Defining Tertiary Care for Neurological Diseases
August 20, 2010 12:00:00 AM
Health care for patients with neurological diseases in the United States occurs across multiple levels, ranging from primary to tertiary care and, less commonly, quaternary care.
The World Health Organization has defined primary care as the point where first medical contact occurs, and where coordination and continuity of medical services is managed. Primary care focuses on a broad range of services, rather than the diagnosis and treatment of diseases of a specific organ system, and thus primary-care providers (PCPs) have varying levels of comfort in the treatment of neurological disorders.
Secondary care is provided by specialists, such as general neurologists, who focus on diseases affecting a specific organ system, usually upon referral by a PCP. Both primary care and secondary care are provided in an outpatient setting or a general hospital setting.
Tertiary neurological care is provided by subspecialists who treat a subset of conditions that affect the nervous system. Examples include neurologists who specialize in movement disorders and neurosurgeons who operate on brain tumors. Neurological tertiary care is provided in specialized health-care centers where groups of subspecialists from the spectrum of neurological diseases work side by side to offer a multidisciplinary array of diagnostic, and medical and surgical treatment options to patients with advanced cases of common neurological diseases or to those with rare conditions. Quaternary care is a further refinement of tertiary care that includes research into specific neurological diseases.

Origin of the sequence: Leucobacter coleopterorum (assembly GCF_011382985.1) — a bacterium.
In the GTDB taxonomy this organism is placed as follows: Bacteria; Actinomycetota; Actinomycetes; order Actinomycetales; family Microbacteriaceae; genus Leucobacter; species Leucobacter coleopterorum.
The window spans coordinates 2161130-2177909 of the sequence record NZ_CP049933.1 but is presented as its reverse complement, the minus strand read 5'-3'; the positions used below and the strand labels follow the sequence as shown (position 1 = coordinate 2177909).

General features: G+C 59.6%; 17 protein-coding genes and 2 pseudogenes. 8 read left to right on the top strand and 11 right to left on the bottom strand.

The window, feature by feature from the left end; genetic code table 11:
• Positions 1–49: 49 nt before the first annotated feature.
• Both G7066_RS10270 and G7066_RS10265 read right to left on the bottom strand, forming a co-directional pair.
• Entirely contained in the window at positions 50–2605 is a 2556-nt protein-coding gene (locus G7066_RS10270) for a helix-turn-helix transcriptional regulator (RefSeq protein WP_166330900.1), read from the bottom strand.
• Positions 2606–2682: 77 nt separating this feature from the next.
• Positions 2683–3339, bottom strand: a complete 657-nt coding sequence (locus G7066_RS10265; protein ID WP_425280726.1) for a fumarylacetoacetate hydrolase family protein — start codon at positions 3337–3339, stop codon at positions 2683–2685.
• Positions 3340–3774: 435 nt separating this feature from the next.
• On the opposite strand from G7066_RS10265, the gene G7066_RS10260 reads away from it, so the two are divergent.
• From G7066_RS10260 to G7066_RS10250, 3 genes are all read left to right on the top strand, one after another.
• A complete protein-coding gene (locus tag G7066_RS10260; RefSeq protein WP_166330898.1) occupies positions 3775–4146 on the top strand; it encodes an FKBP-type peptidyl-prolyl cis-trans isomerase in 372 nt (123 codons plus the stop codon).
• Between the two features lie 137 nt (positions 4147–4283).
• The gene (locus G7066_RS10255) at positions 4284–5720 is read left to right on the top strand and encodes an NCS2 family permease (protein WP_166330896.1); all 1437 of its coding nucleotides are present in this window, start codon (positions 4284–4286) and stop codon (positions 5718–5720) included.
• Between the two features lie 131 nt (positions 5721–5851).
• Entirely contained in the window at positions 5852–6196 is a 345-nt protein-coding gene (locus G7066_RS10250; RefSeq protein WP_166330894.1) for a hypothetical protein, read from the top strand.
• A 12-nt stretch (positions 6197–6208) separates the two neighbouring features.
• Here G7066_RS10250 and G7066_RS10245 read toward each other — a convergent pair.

A major goal of the Swedish Neuroscience Institute is to provide the highest level of tertiary neurological care to patients in the Pacific Northwest. “Eight new providers joined the SNI staff in August of this year,” noted Marc R. Mayberg, M.D., and David W. Newell, M.D., co-executive directors of SNI. “We have added specialty care in neurotology, functional radiosurgery, neuromuscular diseases, neuroanesthesiology and neuropsychiatry, and we have expanded our existing programs in multiple sclerosis, stroke, pediatric neurosciences, stereotactic and functional neurosurgery, and general neurology.”
In a move towards quaternary care, SNI offers many novel investigational treatments, including a new clinical trial using deep brain stimulation for treatment-resistant depression. SNI is also gaining experience with initiatives to move tertiary care into primary-or secondary-care settings. These initiatives employ direct patient care and virtual care through telehealth to the three million people in the urban Puget Sound area, and to patients throughout the Pacific Northwest.